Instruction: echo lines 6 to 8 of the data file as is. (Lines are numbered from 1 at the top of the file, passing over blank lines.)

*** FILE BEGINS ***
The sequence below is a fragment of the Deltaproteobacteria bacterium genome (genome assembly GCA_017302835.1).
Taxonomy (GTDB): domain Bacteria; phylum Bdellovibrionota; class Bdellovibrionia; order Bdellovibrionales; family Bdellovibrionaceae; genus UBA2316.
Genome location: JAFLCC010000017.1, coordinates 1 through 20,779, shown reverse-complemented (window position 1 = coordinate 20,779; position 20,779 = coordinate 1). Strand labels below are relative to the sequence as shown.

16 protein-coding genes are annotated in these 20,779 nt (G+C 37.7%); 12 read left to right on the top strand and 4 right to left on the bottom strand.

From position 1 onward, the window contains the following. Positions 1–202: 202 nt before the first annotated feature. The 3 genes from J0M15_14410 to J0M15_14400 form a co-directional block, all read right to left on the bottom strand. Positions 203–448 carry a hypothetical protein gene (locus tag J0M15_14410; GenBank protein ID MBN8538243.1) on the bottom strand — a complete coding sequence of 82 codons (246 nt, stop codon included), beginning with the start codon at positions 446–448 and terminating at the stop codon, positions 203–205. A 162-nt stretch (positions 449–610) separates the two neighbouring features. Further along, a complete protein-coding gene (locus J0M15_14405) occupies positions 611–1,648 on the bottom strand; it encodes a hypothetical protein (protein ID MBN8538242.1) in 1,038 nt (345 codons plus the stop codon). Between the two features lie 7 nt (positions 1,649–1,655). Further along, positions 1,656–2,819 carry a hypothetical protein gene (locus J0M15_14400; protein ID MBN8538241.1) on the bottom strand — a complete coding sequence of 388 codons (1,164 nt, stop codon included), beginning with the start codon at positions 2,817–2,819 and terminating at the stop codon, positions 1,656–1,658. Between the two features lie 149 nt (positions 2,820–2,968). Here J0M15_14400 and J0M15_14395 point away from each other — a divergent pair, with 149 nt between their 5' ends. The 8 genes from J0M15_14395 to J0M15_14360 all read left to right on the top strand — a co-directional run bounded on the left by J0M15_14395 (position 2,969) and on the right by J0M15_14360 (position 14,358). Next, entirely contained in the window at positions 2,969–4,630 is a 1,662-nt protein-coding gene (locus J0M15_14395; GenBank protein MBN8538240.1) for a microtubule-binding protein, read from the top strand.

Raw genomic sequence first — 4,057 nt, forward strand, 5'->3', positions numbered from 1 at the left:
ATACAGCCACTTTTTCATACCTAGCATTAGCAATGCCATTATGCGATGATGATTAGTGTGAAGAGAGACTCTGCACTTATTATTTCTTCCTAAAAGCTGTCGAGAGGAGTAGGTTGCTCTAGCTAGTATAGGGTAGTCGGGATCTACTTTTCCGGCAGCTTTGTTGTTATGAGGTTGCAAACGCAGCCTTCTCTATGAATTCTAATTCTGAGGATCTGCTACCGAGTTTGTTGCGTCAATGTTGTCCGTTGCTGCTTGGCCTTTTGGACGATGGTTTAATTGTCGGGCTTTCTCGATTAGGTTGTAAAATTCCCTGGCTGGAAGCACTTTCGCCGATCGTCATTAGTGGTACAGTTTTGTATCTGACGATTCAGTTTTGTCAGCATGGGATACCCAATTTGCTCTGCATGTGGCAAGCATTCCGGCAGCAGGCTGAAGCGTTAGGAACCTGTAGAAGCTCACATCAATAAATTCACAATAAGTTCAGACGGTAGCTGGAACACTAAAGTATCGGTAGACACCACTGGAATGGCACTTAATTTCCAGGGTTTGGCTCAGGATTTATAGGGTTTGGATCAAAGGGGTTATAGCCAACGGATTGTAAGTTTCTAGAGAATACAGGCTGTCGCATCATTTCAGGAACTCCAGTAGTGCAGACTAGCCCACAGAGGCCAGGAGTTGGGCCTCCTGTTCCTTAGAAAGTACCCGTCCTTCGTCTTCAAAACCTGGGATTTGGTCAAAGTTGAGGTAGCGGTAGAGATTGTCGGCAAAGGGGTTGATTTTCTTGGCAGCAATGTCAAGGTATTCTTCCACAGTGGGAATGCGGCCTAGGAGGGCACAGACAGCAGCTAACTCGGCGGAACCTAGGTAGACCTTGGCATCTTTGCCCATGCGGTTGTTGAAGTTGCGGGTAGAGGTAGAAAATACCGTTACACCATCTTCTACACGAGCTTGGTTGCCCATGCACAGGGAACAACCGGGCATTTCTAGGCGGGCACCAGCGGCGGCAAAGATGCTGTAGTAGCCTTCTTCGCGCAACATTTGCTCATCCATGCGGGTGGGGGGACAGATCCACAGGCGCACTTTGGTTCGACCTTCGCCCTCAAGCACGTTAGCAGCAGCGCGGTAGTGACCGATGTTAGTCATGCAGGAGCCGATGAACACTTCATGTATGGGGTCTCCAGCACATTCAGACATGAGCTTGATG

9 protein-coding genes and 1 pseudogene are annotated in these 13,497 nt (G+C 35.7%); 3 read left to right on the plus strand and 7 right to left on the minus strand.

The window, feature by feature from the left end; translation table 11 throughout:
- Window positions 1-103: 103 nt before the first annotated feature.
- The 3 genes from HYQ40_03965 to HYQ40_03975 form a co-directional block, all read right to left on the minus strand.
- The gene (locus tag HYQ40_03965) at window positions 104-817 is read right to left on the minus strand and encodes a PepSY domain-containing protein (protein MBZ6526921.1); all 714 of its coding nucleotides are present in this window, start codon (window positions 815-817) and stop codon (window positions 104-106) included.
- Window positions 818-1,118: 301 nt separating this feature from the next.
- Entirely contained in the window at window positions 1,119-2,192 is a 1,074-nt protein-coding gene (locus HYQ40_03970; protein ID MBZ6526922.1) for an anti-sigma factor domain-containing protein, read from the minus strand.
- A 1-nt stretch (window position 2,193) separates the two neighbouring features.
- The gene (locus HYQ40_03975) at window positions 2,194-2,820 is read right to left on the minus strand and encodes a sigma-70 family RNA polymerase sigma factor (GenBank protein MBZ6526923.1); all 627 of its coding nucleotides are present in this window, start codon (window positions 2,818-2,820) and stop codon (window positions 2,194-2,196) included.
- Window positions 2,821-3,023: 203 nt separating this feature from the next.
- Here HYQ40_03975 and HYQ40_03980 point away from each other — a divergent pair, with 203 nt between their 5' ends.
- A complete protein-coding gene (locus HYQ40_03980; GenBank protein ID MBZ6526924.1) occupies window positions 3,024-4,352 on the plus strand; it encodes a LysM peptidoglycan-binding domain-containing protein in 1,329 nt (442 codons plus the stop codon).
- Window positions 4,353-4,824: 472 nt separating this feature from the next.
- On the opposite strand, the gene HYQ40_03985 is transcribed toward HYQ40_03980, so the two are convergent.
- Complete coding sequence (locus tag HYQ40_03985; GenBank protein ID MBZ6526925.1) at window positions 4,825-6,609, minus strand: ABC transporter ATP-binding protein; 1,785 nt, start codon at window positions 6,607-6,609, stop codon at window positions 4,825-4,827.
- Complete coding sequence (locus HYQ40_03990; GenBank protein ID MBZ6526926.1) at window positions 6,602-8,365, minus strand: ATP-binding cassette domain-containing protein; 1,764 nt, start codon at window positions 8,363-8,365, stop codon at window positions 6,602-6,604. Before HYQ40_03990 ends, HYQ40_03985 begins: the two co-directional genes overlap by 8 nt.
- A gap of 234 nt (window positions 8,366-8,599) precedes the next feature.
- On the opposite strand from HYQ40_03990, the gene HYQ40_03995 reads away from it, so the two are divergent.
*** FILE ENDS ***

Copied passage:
Raw genomic sequence first — 4,057 nt, forward strand, 5'->3', positions numbered from 1 at the left:
ATACAGCCACTTTTTCATACCTAGCATTAGCAATGCCATTATGCGATGATGATTAGTGTGAAGAGAGACTCTGCACTTATTATTTCTTCCTAAAAGCTGTCGAGAGGAGTAGGTTGCTCTAGCTAGTATAGGGTAGTCGGGATCTACTTTTCCGGCAGCTTTGTTGTTATGAGGTTGCAAACGCAGCCTTCTCTATGAATTCTAATTCTGAGGATCTGCTACCGAGTTTGTTGCGTCAATGTTGTCCGTTGCTGCTTGGCCTTTTGGACGATGGTTTAATTGTCGGGCTTTCTCGATTAGGTTGTAAAATTCCCTGGCTGGAAGCACTTTCGCCGATCGTCATTAGTGGTACAGTTTTGTATCTGACGATTCAGTTTTGTCAGCATGGGATACCCAATTTGCTCTGCATGTGGCAAGCATTCCGGCAGCAGGCTGAAGCGTTAGGAACCTGTAGAAGCTCACATCAATAAATTCACAATAAGTTCAGACGGTAGCTGGAACACTAAAGTATCGGTAGACACCACTGGAATGGCACTTAATTTCCAGGGTTTGGCTCAGGATTTATAGGGTTTGGATCAAAGGGGTTATAGCCAACGGATTGTAAGTTTCTAGAGAATACAGGCTGTCGCATCATTTCAGGAACTCCAGTAGTGCAGACTAGCCCACAGAGGCCAGGAGTTGGGCCTCCTGTTCCTTAGAAAGTACCCGTCCTTCGTCTTCAAAACCTGGGATTTGGTCAAAGTTGAGGTAGCGGTAGAGATTGTCGGCAAAGGGGTTGATTTTCTTGGCAGCAATGTCAAGGTATTCTTCCACAGTGGGAATGCGGCCTAGGAGGGCACAGACAGCAGCTAACTCGGCGGAACCTAGGTAGACCTTGGCATCTTTGCCCATGCGGTTGTTGAAGTTGCGGGTAGAGGTAGAAAATACCGTTACACCATCTTCTACACGAGCTTGGTTGCCCATGCACAGGGAACAACCGGGCATTTCTAGGCGGGCACCAGCGGCGGCAAAGATGCTGTAGTAGCCTTCTTCGCGCAACATTTGCTCATCCATGCGGGTGGGGGGACAGATCCACAGGCGCACTTTGGTTCGACCTTCGCCCTCAAGCACGTTAGCAGCAGCGCGGTAGTGACCGATGTTAGTCATGCAGGAGCCGATGAACACTTCATGTATGGGGTCTCCAGCACATTCAGACATGAGCTTGATG

9 protein-coding genes and 1 pseudogene are annotated in these 13,497 nt (G+C 35.7%); 3 read left to right on the plus strand and 7 right to left on the minus strand.